The Best Food for Business Growth is CRM

Zoho CRM | October 2, 2012 | 4 min read

After five years in business SEO Works deployed Zoho to break out of its small business organizational chaos to become a medium-sized company managing 140 clients.

Business

Based in Australia and San Francisco, SEO Works is a medium-sized company providing search services. They work with clients that want to increase their visibility with search engines. Having started with just a couple of employees, SEO Works has 24 employees today and a thriving business with hundreds of ongoing projects.

The Challenge

Nine years ago when the company started, they had everything a new business would want – leads and referrals. Unfortunately that information was captured in a haphazard fashion. Leads were written down on slips of paper, or copied into spreadsheets. For a couple of people in the office, that was manageable. Once the company had four employees, they were seeing some problems, admitted Keith Paulin, Group General Manager and employee number one of SEO Works.

The poor management of contacts meant they were not able to handle new opportunities efficiently. “As you get bigger you need to make sure those opportunities, as they come up, don’t slip through the cracks,” said Paulin who realized that at 10 people it became critical for them to find a collaboration solution just so they could support their clients.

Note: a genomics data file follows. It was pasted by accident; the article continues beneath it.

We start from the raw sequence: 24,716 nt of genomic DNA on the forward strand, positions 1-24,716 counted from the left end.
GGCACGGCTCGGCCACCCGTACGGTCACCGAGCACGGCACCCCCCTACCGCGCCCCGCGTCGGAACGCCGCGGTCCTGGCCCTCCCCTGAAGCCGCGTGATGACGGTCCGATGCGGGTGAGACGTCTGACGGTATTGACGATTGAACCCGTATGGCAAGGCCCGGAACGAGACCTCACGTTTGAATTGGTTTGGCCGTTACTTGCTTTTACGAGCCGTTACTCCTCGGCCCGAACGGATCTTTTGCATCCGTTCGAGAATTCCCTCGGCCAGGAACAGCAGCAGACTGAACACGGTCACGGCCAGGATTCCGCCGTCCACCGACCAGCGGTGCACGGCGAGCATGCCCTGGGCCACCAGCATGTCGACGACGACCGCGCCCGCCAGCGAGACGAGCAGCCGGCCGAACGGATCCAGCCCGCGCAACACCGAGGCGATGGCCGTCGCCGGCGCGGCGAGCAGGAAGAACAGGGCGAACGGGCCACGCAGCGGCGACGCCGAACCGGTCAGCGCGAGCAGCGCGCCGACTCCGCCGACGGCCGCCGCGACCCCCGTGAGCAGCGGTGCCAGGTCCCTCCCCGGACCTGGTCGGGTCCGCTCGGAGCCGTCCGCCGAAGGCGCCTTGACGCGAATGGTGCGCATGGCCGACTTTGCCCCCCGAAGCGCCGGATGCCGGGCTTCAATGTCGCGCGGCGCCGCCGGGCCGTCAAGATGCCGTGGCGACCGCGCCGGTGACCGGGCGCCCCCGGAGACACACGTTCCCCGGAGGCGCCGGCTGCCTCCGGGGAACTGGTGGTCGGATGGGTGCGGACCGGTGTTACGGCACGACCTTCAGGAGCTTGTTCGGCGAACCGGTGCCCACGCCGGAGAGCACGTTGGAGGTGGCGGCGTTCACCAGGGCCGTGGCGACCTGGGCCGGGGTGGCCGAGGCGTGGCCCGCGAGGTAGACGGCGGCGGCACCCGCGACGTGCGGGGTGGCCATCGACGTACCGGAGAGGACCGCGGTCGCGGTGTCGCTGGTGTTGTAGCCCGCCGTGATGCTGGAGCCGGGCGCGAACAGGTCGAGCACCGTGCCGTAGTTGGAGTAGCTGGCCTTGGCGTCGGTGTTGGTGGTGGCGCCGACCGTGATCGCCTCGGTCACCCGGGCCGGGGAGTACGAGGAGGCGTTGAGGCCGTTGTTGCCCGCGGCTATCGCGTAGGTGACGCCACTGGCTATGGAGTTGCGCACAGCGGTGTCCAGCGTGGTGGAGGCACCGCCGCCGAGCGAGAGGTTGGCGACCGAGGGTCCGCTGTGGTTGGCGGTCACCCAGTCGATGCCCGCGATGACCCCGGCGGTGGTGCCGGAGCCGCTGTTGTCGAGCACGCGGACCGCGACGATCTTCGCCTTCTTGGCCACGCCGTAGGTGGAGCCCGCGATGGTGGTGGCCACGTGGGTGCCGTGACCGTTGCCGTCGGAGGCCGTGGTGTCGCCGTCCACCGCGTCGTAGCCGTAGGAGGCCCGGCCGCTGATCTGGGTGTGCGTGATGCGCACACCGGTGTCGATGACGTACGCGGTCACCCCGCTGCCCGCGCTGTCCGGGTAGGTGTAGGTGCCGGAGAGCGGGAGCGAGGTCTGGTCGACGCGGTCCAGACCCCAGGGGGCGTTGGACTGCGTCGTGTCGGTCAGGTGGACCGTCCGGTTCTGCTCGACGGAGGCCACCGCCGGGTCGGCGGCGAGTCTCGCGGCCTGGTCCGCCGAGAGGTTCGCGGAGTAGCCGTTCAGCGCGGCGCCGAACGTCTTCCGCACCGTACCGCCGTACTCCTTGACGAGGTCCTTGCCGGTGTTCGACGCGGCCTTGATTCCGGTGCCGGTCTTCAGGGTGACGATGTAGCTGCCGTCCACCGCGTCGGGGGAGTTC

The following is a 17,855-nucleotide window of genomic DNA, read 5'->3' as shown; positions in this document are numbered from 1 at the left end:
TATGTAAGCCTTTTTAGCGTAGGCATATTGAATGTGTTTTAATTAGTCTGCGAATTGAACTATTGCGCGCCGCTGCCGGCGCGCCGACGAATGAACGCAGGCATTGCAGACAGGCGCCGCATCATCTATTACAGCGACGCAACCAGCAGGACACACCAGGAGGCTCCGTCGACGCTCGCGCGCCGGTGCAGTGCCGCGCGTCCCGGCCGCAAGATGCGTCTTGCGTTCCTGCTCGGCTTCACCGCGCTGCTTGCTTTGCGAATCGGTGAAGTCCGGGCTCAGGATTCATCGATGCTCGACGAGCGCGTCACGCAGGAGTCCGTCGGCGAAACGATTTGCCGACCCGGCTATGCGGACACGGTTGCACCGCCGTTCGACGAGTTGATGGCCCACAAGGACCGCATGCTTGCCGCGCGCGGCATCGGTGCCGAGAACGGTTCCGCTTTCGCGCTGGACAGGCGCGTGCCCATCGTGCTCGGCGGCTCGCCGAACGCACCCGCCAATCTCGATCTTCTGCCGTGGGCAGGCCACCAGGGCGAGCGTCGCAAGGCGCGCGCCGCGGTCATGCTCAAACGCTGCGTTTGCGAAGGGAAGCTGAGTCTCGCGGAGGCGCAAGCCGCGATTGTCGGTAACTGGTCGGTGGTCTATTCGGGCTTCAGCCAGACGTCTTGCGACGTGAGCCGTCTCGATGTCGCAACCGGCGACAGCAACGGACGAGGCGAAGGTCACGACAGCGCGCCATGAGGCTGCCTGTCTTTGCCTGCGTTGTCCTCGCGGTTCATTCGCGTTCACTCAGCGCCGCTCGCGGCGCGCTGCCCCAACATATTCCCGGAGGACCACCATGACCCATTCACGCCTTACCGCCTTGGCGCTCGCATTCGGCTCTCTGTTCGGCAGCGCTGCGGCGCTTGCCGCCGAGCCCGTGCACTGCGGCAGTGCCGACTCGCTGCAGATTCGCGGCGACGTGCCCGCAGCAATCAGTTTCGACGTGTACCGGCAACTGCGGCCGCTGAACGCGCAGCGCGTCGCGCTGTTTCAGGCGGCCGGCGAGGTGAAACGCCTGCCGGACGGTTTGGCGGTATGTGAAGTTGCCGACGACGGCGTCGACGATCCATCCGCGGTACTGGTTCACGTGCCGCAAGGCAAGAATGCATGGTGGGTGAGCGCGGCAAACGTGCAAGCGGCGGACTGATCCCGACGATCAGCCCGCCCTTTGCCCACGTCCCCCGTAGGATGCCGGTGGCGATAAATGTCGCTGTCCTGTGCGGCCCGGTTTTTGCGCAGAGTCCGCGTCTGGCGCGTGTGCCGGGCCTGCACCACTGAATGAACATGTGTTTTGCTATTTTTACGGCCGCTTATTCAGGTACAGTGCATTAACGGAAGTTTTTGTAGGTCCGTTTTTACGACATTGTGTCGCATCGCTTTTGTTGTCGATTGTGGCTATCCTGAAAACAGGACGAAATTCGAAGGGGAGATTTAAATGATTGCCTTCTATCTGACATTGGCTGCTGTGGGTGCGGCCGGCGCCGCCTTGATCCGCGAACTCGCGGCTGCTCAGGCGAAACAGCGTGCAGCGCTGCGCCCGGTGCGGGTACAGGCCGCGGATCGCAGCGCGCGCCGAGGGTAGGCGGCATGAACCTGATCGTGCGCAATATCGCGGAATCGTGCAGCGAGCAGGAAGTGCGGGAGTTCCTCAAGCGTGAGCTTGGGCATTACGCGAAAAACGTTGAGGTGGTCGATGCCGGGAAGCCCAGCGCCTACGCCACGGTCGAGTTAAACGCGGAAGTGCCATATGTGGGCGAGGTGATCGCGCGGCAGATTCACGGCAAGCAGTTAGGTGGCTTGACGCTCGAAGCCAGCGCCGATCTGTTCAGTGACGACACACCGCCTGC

SEO Works faced the same troublesome issues most small companies faced. Their lack of organization, collaboration, and insight into how well the business was doing meant it simply couldn’t grow.

What CRM solution works for our growing business?

As they struggled to grow their business, SEO Works also struggled to find a CRM solution that would work with their unique needs while also not taxing them financially and with unnecessary development.

They tried a free CRM for a short time, but it was so unmemorable that Paulin honestly can’t remember its name. Then they gave Salesforce a go, and stuck with it for about a year and a half. While Paulin admitted that Salesforce is powerful, it was somewhat inflexible and didn’t connect with everything they wanted it to connect with right out of the box.